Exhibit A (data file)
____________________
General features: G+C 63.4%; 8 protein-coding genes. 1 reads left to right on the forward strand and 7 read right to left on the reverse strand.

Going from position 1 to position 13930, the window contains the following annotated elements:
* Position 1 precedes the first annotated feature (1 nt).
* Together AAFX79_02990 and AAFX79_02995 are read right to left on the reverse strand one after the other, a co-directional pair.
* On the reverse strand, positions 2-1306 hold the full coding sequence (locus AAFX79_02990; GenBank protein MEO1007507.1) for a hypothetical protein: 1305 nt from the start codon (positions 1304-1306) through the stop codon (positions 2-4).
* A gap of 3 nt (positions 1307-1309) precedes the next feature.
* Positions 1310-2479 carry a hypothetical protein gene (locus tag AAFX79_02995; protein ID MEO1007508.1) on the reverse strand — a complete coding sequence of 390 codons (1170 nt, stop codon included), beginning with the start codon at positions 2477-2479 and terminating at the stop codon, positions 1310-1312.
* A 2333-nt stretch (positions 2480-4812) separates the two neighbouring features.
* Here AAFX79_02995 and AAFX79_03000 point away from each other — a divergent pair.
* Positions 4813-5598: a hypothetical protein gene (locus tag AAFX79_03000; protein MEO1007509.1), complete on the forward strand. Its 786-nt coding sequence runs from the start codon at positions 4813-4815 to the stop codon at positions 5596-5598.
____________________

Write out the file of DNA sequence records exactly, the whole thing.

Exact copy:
General features: G+C 63.4%; 8 protein-coding genes. 1 reads left to right on the forward strand and 7 read right to left on the reverse strand.

Going from position 1 to position 13930, the window contains the following annotated elements:
* Position 1 precedes the first annotated feature (1 nt).
* Together AAFX79_02990 and AAFX79_02995 are read right to left on the reverse strand one after the other, a co-directional pair.
* On the reverse strand, positions 2-1306 hold the full coding sequence (locus AAFX79_02990; GenBank protein MEO1007507.1) for a hypothetical protein: 1305 nt from the start codon (positions 1304-1306) through the stop codon (positions 2-4).
* A gap of 3 nt (positions 1307-1309) precedes the next feature.
* Positions 1310-2479 carry a hypothetical protein gene (locus tag AAFX79_02995; protein ID MEO1007508.1) on the reverse strand — a complete coding sequence of 390 codons (1170 nt, stop codon included), beginning with the start codon at positions 2477-2479 and terminating at the stop codon, positions 1310-1312.
* A 2333-nt stretch (positions 2480-4812) separates the two neighbouring features.
* Here AAFX79_02995 and AAFX79_03000 point away from each other — a divergent pair.
* Positions 4813-5598: a hypothetical protein gene (locus tag AAFX79_03000; protein MEO1007509.1), complete on the forward strand. Its 786-nt coding sequence runs from the start codon at positions 4813-4815 to the stop codon at positions 5596-5598.